Some town leaders say the federal stimulus package, with its promise of creating jobs, is neglecting to invest in the cornerstones of community life, from new city halls to recreation centers.
There's some money to hire police officers, but no money to rebuild the stations they work in. The opposite's true for firefighters. No money to hire more, but at least some funding to improve firehouses.
Money for wind turbines? Yes. New traffic signs? Yes. Hybrid car discounts? Yes.
Money for new libraries? No. New town halls? No. Swimming pools? No. School athletic stadiums? No.
While there may be some money to plunk solar panels on that aging municipal building, there's no money set aside to replace it.
"This is trickle-down stimulus," said Joseph Fernandes, administrator of Plainville, Mass., a town of about 8,000 south of Boston. Fernandes was hoping for help building a new, $12.5 million fire, police and town hall complex, which he said could put people to work as quickly as some of the highway projects receiving stimulus dollars.
Early on, many state officials hoped the stimulus money would arrive in huge blocks with few strings. Most states pulled together what amounted to massive statewide wish lists, raising hopes for municipal makeovers.
In the end, Congress opted to funnel much of the money through existing federal channels and created a confusing hodgepodge of rules about which local projects might be eligible.
"Does it really matter if it's ... a police station or a fire station?" Fernandes said. "At the end of the day it's money that would have to be spent eventually."
Other local officials share that frustration.
No money for libraries
When Chesterfield Township moved its library into one of Michigan's many abandoned factories in 2005, there was enough money to rehab only half of the aging structure. So when library director Marion Ashen Lusardi heard Congress was working on a stimulus package to spur construction, her eyes lit up.
"We thought this was great; maybe we can finish off the other half of the library," said Lusardi, who spends her days assisting laid-off auto workers research jobs with the help of just eight Internet-connected computers.
Those dreams evaporated when Lusardi learned Congress hadn't set aside any stimulus money for projects like new libraries.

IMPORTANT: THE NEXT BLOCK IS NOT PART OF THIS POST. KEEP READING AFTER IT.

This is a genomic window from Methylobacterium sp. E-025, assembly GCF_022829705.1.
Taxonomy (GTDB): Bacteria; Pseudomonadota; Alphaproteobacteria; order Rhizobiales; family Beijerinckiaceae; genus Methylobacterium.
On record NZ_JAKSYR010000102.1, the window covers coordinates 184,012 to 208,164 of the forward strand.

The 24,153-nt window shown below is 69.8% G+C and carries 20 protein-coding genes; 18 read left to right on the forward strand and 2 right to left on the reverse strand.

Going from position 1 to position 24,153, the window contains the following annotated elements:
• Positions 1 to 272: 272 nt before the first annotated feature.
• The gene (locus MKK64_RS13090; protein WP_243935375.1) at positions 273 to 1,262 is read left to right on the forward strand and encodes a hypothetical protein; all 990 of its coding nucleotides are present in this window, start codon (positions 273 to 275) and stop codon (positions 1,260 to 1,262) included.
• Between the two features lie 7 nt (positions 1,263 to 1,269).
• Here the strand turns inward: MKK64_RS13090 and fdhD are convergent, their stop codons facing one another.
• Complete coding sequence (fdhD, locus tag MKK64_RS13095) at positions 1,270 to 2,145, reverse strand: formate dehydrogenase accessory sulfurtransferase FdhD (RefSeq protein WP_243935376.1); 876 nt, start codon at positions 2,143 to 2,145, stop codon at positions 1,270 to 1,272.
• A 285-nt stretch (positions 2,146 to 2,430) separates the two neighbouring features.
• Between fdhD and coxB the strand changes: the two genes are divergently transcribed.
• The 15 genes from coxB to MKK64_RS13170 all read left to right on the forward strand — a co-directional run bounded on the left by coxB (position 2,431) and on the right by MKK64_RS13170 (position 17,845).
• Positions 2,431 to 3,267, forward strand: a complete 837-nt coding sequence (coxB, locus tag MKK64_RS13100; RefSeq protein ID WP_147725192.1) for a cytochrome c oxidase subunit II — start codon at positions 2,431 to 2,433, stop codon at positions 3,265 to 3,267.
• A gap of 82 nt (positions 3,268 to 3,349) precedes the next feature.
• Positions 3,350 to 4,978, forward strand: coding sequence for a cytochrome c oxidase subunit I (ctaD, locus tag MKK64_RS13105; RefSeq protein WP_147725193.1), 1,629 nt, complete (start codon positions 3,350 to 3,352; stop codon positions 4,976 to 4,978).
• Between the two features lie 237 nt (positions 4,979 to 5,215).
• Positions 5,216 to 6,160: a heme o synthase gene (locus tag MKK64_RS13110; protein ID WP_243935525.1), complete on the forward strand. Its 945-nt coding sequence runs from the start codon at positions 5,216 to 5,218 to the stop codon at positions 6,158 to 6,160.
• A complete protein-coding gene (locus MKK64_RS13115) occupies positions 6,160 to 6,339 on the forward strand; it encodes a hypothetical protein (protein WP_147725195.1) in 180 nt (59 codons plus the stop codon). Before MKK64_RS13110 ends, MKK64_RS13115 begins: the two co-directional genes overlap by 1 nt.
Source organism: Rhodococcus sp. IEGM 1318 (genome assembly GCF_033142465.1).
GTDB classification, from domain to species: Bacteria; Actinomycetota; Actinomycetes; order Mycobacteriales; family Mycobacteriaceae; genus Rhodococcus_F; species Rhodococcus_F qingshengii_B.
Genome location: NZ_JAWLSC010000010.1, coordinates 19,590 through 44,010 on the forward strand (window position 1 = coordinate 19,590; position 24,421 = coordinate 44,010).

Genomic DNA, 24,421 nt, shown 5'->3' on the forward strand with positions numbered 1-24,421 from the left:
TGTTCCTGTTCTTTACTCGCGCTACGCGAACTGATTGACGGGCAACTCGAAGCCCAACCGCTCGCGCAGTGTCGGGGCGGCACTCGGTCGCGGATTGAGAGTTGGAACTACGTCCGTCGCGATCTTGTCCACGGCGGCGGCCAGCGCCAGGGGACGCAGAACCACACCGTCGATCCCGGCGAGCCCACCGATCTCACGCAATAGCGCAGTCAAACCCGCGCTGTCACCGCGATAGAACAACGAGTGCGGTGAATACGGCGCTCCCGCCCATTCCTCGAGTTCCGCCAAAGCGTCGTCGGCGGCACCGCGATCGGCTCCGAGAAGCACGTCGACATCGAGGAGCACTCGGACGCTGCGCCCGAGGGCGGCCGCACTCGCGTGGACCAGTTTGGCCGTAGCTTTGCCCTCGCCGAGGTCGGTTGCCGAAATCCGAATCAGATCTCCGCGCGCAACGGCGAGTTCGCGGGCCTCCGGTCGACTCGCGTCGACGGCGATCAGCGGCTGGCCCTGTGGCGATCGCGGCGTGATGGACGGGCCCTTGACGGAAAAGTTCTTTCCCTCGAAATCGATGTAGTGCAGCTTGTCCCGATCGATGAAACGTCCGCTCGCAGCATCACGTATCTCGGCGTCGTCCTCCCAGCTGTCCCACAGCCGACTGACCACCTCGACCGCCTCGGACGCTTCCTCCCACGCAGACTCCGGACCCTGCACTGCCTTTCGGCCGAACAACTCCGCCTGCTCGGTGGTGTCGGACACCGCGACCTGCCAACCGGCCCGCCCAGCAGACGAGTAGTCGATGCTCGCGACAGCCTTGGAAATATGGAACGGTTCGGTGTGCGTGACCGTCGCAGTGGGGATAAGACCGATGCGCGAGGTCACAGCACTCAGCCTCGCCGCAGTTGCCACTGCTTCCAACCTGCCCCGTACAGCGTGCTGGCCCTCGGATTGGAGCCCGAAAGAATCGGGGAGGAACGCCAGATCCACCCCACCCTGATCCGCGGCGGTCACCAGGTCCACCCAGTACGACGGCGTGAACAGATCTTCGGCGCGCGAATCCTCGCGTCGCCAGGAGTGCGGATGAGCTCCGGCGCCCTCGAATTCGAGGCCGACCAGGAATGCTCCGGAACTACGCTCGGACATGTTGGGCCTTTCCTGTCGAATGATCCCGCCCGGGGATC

Jeffrey Simon, Director of Infrastructure Investment in Massachusetts, said he first imagined the stimulus package as a modern-day version of the New Deal-era Works Progress Administration, "where you end up with a whole series of phenomenally well-designed buildings that have lasting character."
"That's not what was in the legislation," Simon told The Associated Press. "It just plain didn't come out that way."
The frustration some municipal leaders feel must be balanced with the larger goal of putting as many people back to work as quickly as possible to help jump start the economy, according to Sen. Edward Kennedy.
"It's our hope and belief that the economic opportunity from this assistance will far outweigh the possible lost opportunities," said Kennedy, D-Mass.
Sen. Olympia Snowe, one of just three Republicans who voted in favor of the stimulus package, said some restrictions were needed to help guarantee the money is funneled to "shovel-ready," job-creating projects.
The sheer scale and complexity of the stimulus package has added to the confusion.
State officials were at first told there would be no money for the construction of new school buildings — in part because Senate moderates insisted on dropping a proposed school construction program before they would vote for the bill.
But the U.S. Department of Education has since said the law was worded in such a way that the construction of new elementary and high schools is authorized. Some stimulus money can even be spent on private schools, although religious schools aren't eligible.
Some communities are hoping they can find ways to work around the rules to help chip away indirectly at the costs of new buildings — such as tapping into stimulus dollars intended for renewable energy.
Jim Johnson, interim city administrator of Vernonia, Ore., is appealing for renewable energy stimulus money to help defray the cost of a new school building needed to replace the town's elementary, middle and high schools, damaged in a 2007 flood.
"We want to make the school one of the greenest schools in the country," said Johnson, who is hoping to use stimulus money to pay for a green roof for the school. "If you can't build the whole school, you might be able to build a green component."
In Barnstable, Mass., officials are looking for $910,000 to help equip a new community and youth center under construction with a wind and solar energy system, while officials in Ashburnham, Mass., hope for $2.3 million to build a new Department of Public Works building, one they said would feature a rooftop solar array and radiant heat floors.
And in Sanford, Maine, Town Manager Mark Green had begun to despair of seeing any stimulus money until he got word the town would receive $87,000 in energy grants. Green said it would help the town make its historic — and drafty — century-old town hall energy efficient.
"We had started doing energy conservation improvements but ran out of money," he said. "We're not looking for the federal government to do everything for us ... but we do appreciate the money we've gotten."
Mayors and town administrators may also be able to use some of the stimulus dollars to free up other money that they can then direct to projects that don't directly fall in the stimulus funding stream.
In Chesterfield Township, librarian Marion Ashen Lusardi isn't giving up hope of one day expanding her library to the other half of the factory building — or better yet, into a brand-new facility built on federal surplus land.
"People are really struggling here and as the public library we are doing everything we can," she said. "There is unfortunately a lot of empty factory space here."